Current Chapter: Unapologetically taking over the world with music

I am Yvonne Idro. Born and raised in Uganda. My home, my motherland, my heart. The place I could wear a hoodie in the middle of the night and not have my life taken away because I looked suspicious. Uganda, the place I could go on a run in the day light and not fear for my life because I looked suspicious. Uganda, the place where I felt the most beautiful in my skin color and didn’t have to justify why I am as dark as I am. I have lived in Seattle for 13 years, but it is so incredibly hard for me to call America home. The main reason being, black people are not considered people in this “land of the free”. We are everything to you, from your best entertainment, to your best athletes, and everything in between, but when we mention the words “JUSTICE” “EQUALITY” we are not heard. And when we say “NO JUSTICE, NO PEACE” we are stereotyped as violent.

To say I am tired is an understatement. It got to a point of repeatedly telling society how mistreated our black women and fellow black men are, that I got numb to everything going on. My fellow black and brown sisters dying while living their everyday life, and on top of that, my black idols are dying too. Who will we have left? As a black woman, I felt that I couldn’t scream anymore. It will take more than the black woman screaming for her to be heard. She needs the black man, the rest of the world to support, appreciate, and love her, so she can actually feel human.

Music is what I eat, what I breathe, what my soul craves every second of the day. Black musicians have had a great influence in my life and a greater influence on society than we realize. These are the people whose lyrics we listen to on the daily. They give us topics to discuss amongst our friends, families, classrooms and even in work spaces. Artists like James Brown, Bob Marley, Tupac, Nina Simone, Elaine Brown, Kendrick Lamar, J. Cole, and many others, used and still use their platform to speak about power and racism. Singing/ music can be a form of peaceful protest, yet have a big impact on many. The people are listening. People look up to the musicians that they hear playing on their radios and TV’s. Activists like James Brown worked to inspire Black children and their parents, to stay in school and get the education needed to be successful. People like him wanted to find ways to get them to vote because it was a right that they didn’t know they had. He inspired them to be proud of who they were. Which reminds me, Vote, Vote, Vote, and one more thing VOTE! But don't vote blindly, you have to educate yourself, it’s a must! So many resources out in this world, from libraries, to the internet, to your family, friends, professors, name it! There shouldn't be a reason why you didn’t vote. I need you to hold yourself and your friends accountable and make sure they vote.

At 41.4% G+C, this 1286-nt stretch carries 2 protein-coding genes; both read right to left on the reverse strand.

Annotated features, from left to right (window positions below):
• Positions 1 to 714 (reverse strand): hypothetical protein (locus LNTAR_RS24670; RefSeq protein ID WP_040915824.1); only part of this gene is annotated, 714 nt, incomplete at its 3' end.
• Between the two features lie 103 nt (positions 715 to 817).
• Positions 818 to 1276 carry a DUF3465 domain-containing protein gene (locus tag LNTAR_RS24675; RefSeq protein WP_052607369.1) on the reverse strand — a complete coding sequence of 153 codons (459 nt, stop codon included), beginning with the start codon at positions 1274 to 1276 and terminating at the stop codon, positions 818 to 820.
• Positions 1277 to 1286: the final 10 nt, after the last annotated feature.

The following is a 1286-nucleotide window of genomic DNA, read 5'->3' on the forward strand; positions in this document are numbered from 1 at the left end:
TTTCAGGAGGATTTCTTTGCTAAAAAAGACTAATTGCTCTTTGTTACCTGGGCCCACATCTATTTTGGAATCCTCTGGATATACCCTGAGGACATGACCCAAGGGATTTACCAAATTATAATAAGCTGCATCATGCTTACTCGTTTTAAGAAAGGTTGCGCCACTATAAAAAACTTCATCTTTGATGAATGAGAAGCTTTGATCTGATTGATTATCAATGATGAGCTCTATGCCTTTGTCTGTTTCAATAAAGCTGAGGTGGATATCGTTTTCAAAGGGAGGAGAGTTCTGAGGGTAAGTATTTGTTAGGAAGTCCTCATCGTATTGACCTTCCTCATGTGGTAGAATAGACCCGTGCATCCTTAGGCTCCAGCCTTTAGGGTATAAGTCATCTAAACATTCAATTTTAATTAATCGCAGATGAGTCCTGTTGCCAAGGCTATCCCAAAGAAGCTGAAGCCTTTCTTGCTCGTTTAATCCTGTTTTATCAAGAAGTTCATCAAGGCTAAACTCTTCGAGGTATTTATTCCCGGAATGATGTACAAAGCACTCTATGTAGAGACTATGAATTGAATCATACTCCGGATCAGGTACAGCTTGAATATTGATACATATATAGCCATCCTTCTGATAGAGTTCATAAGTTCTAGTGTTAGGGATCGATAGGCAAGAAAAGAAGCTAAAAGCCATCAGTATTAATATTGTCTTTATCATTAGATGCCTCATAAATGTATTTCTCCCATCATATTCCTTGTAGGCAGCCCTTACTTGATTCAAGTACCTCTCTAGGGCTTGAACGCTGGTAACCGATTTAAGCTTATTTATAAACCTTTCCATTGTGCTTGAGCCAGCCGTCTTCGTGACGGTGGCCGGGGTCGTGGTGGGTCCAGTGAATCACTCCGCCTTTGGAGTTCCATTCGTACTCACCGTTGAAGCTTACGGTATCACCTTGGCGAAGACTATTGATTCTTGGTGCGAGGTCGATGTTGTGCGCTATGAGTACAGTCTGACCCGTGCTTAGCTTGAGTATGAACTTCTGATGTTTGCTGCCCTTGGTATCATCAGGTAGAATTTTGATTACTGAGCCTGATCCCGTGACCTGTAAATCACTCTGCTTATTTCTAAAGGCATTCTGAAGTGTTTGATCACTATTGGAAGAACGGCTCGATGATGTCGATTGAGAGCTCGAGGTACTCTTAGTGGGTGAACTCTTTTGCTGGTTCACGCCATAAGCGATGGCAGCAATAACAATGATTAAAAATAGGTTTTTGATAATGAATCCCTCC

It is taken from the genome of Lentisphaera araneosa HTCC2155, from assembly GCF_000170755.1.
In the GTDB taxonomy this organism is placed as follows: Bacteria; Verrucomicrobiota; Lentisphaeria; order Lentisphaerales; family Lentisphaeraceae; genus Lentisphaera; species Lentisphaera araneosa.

I end this message with a simple poem:

The color of our skin is black

All we want is equality and justice

My skin should not define

how this society gets to treat me

Which side are you on?

I will sing

I will shout

I will speak my truth

I will speak my peace

Which side are you on?

Come with me and raise your fists

Lift them to the sky

Show the world your mighty black skin

And don’t forget

Be proud of who you are

I look forward to whatever challenge life has waiting for me.

Much love,

Yvonne Idro

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We hope to use this blog as a way to elevate the voices of Black and Brown members of our community here in Bothell, Washington. If you have a story to share, please contact Tynan Gable at tfgable@gma